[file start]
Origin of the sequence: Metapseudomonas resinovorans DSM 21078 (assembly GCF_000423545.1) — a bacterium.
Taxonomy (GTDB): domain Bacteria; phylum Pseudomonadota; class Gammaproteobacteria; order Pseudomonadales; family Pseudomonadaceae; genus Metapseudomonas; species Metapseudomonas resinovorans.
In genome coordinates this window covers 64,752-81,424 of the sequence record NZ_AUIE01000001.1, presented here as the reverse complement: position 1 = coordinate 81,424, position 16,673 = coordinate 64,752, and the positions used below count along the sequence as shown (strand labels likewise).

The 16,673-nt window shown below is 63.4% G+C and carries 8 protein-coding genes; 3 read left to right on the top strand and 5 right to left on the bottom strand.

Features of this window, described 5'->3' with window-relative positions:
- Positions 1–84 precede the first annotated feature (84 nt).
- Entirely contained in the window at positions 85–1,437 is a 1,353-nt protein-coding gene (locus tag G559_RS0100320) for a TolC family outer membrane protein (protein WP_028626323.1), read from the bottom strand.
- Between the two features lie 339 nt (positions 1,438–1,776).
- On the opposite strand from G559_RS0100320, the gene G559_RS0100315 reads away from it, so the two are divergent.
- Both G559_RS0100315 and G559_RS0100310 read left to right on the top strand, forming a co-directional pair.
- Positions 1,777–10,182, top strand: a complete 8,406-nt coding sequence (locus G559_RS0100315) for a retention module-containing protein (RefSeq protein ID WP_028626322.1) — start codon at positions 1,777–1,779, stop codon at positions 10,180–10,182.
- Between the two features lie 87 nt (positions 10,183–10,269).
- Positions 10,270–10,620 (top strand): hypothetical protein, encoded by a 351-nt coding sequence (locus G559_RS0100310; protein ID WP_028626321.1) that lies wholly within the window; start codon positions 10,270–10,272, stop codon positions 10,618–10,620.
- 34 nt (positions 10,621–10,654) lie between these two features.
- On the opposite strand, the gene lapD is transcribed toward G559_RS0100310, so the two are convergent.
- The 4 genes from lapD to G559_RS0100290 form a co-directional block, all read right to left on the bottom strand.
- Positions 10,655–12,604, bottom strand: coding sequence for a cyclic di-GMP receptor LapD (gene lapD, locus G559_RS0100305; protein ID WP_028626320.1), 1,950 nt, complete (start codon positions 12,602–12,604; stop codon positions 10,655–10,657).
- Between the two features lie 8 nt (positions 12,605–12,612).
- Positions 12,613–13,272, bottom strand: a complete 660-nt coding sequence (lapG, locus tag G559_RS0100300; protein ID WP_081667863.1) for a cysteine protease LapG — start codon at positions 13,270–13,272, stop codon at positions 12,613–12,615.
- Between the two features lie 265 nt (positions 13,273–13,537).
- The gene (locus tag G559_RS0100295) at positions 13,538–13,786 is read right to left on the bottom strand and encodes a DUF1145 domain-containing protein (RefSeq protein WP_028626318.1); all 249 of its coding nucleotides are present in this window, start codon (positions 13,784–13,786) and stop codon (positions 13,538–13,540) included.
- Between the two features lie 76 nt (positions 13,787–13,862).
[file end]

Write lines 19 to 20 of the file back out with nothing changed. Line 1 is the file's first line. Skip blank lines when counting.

- Positions 12,613–13,272, bottom strand: a complete 660-nt coding sequence (lapG, locus tag G559_RS0100300; protein ID WP_081667863.1) for a cysteine protease LapG — start codon at positions 13,270–13,272, stop codon at positions 12,613–12,615.
- Between the two features lie 265 nt (positions 13,273–13,537).